This petition was submitted during the 2015–2017 Conservative government

Petition Save the 'Children's nurse' degree course. Our Children & Young People need us

Moves are afoot to make Nursing a generic pathway ( getting rid of Childrens Nursing despite clear evidence of its worth) our children need and deserve appropriately skilled/educated children's nurses.NOT generic nurses( adult) with some limited experience and knowledge. Its our 11th hour. HELP?

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Please sign this petition for the retention of a 'Children's Nursing' degree. Your children deserve it and need it. Our children are our future. They have the right to optimised to health and wellbeing both physical and mental, from 0-25 years of age

Help our children to thrive and reach a healthy adulthood with Children's Nurses input. We need your support before it is too late. Please sign ! Time is running out,we must act before we lose our Child & Young Peoples nurses. Irreversible!

This petition closed early because of a General Election Find out more on the Petitions Committee website

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Government responded

This response was given on 10 March 2017

The Nursing and Midwifery Council has informed the Government that it is not seeking to change the four fields of nursing in a consultation this Summer.

Read the response in full

There are four fields of nursing: adult, child, mental health and learning disability. The Nursing and Midwifery Council (NMC) regulates nurses and midwives in England, Wales, Scotland and Northern Ireland. The NMC exists to protect the public. It sets standards of education, training, conduct and performance so that nurses and midwives can deliver high quality healthcare throughout their careers.

Between now and 2020 the NMC is delivering a programme of change for education, to ensure that new nurses and midwives are safe, skilled and confident when working across a health and care system that is changing at an unprecedented rate.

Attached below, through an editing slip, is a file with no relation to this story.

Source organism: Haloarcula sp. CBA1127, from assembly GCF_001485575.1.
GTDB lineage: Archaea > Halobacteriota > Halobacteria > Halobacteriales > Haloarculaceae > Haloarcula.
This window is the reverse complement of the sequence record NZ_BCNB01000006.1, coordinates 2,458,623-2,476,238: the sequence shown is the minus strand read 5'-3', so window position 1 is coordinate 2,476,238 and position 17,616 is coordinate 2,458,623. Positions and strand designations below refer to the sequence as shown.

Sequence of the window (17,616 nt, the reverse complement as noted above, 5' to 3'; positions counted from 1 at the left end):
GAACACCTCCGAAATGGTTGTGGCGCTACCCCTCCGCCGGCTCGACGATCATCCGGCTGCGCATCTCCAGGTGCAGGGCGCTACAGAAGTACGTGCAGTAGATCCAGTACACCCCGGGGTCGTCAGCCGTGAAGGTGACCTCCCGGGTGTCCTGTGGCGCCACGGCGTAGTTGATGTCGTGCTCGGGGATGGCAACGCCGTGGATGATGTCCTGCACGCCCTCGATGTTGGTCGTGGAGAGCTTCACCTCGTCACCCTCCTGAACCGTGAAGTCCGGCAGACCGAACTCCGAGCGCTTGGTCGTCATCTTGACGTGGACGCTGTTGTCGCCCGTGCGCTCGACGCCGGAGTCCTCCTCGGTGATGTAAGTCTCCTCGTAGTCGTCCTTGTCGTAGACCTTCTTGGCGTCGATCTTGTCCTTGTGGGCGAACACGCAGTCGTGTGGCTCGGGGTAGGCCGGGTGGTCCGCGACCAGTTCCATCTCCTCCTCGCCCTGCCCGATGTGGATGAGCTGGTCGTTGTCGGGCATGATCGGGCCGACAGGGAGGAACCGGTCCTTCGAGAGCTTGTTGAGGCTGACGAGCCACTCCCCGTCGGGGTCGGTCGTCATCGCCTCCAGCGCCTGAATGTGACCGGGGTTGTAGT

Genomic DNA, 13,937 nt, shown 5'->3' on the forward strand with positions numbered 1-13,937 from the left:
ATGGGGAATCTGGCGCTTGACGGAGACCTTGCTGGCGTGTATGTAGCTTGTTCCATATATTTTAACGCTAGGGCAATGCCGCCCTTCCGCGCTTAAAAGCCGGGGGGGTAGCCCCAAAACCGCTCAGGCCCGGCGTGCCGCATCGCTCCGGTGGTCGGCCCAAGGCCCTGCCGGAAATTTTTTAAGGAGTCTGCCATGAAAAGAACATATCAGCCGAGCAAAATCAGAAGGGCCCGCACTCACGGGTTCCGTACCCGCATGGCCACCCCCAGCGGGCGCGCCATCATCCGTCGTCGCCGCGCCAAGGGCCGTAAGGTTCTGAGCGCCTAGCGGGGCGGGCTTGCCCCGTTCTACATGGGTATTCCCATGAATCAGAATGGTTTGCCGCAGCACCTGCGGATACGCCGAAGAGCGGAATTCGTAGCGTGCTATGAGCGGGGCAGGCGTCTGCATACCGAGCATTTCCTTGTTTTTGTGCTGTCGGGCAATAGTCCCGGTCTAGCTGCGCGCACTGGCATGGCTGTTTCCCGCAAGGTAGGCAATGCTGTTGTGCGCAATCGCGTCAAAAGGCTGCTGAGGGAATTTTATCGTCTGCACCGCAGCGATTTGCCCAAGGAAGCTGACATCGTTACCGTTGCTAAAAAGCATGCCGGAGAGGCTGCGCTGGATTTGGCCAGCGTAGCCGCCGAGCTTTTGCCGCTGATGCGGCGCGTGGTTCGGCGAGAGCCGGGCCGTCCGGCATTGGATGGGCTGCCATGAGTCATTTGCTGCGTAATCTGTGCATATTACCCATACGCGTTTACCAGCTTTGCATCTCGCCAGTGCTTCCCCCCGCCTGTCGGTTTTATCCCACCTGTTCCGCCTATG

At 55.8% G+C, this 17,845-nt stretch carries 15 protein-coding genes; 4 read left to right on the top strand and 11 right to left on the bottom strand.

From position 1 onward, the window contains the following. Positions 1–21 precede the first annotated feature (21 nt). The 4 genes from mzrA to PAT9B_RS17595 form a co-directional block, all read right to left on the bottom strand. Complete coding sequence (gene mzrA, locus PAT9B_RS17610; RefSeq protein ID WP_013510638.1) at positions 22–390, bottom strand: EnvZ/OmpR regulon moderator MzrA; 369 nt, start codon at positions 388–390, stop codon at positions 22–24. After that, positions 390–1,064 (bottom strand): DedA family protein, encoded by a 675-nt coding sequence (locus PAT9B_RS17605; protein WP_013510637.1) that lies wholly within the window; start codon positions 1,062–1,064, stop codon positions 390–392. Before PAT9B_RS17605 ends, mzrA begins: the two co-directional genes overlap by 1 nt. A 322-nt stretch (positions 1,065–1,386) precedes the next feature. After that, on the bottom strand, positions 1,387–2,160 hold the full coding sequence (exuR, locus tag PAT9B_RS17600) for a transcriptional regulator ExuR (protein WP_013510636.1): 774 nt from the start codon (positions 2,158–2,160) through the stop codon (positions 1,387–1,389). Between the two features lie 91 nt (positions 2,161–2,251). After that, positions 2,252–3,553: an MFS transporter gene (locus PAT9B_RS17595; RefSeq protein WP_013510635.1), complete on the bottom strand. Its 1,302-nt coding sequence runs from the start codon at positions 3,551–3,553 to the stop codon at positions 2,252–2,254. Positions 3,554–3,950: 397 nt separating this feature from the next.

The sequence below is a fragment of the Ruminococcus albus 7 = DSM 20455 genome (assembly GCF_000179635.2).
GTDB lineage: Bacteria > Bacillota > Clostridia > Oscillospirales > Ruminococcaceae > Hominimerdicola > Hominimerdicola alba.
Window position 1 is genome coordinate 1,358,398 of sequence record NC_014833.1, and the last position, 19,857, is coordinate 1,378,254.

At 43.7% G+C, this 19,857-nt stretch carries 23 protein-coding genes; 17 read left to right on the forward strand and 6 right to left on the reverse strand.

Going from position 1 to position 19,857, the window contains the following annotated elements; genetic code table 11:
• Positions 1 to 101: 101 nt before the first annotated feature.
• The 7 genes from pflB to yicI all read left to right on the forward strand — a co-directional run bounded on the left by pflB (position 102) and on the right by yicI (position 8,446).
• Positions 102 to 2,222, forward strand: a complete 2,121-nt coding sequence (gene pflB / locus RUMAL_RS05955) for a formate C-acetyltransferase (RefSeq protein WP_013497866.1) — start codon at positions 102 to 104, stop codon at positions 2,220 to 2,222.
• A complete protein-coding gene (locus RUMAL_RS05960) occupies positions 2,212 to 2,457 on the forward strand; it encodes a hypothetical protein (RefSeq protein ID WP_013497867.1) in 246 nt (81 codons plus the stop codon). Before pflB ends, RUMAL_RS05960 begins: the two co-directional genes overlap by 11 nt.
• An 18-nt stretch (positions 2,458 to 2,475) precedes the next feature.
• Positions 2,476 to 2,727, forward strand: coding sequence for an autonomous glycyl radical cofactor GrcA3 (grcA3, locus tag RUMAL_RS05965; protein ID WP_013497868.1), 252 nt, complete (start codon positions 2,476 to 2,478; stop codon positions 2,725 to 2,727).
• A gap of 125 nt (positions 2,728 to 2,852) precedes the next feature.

The NMC’s programme of work in 2016–2017 includes:
-the development of new, outcome-based standards of proficiency for the future graduate registered nurse, led by Professor Dame Jill MacLeod Clark;
-the development of an education framework setting out the requirements for institutions and placement partners seeking to deliver approved nursing and midwifery education programmes;
-an independent review of NMC’s quality assurance function, and
-a review of the standards for medicines management, prescribing and return to practice.

The development of new standards of proficiency for the future graduate registered midwife will begin in earnest from April 2017, led by Professor Mary Renfrew, from the University of Dundee. This timeline allows the NMC to maintain their focus on the proposed legislative changes to the way in which midwives are supervised and regulated.

Standards of competence for the future registered nurse

It is clear that there is a need to move towards standards of proficiency for the future registered nurse which are clearer and more consistent, and which sufficiently equip nurses of the future by focussing on outcomes.
The new standards of proficiency will reflect the growing need for nurses to:
1.1 work flexibly across care settings and across mental and physical health within multidisciplinary teams;
1.2 understand all stages of the life course, including children and young people, adults, older people, people with mental health issues, and people with intellectual disabilities;
1.3 focus on person-centred care;
1.4 focus on moving care into the community;
1.5 take on more complex roles and increasing leadership responsibilities;
1.6 be digitally literate and move towards embedding technology within health; and
1.7 focus on a growing public health and wellbeing agenda; and

These new standards will apply to all four fields of nursing, on the basis of extensive feedback that we need to ensure all nurses, regardless of field, are prepared with the requisite skills and knowledge to work across a range of nursing contexts and settings into the future. The specific programme requirements contained within the NMC’s education framework will set out what is required of programmes leading to registration within each field.

The four fields of nursing are currently set out in legislation and any changes to these fields would require the Privy Council to approve a change to NMC’s legislation. This would involve a full public consultation as well as support from the Department of Health and parliamentary approval.

The NMC will be holding a full public consultation on the new nursing standards in the summer, and there are no plans to include changes to the current four fields in this consultation.

Department of Health